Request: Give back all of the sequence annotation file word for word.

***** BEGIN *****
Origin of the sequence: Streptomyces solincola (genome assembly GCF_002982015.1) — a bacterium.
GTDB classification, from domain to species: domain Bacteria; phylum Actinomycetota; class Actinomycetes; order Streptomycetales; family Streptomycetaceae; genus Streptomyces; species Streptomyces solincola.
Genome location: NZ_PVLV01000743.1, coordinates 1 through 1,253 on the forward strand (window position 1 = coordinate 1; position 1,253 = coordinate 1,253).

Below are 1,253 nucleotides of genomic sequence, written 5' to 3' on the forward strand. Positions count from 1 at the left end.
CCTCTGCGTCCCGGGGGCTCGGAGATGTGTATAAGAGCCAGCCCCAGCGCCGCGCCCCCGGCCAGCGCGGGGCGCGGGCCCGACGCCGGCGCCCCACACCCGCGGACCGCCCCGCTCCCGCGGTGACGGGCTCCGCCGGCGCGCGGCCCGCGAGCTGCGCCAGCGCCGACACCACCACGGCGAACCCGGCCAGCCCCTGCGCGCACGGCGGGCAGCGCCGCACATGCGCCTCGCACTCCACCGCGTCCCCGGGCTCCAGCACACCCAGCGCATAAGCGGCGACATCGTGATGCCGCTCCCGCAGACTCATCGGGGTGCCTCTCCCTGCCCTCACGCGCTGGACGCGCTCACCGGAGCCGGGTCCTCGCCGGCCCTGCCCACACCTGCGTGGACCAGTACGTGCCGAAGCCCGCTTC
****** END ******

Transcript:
Origin of the sequence: Streptomyces solincola (genome assembly GCF_002982015.1) — a bacterium.
GTDB classification, from domain to species: domain Bacteria; phylum Actinomycetota; class Actinomycetes; order Streptomycetales; family Streptomycetaceae; genus Streptomyces; species Streptomyces solincola.
Genome location: NZ_PVLV01000743.1, coordinates 1 through 1,253 on the forward strand (window position 1 = coordinate 1; position 1,253 = coordinate 1,253).

Below are 1,253 nucleotides of genomic sequence, written 5' to 3' on the forward strand. Positions count from 1 at the left end.
CCTCTGCGTCCCGGGGGCTCGGAGATGTGTATAAGAGCCAGCCCCAGCGCCGCGCCCCCGGCCAGCGCGGGGCGCGGGCCCGACGCCGGCGCCCCACACCCGCGGACCGCCCCGCTCCCGCGGTGACGGGCTCCGCCGGCGCGCGGCCCGCGAGCTGCGCCAGCGCCGACACCACCACGGCGAACCCGGCCAGCCCCTGCGCGCACGGCGGGCAGCGCCGCACATGCGCCTCGCACTCCACCGCGTCCCCGGGCTCCAGCACACCCAGCGCATAAGCGGCGACATCGTGATGCCGCTCCCGCAGACTCATCGGGGTGCCTCTCCCTGCCCTCACGCGCTGGACGCGCTCACCGGAGCCGGGTCCTCGCCGGCCCTGCCCACACCTGCGTGGACCAGTACGTGCCGAAGCCCGCTTC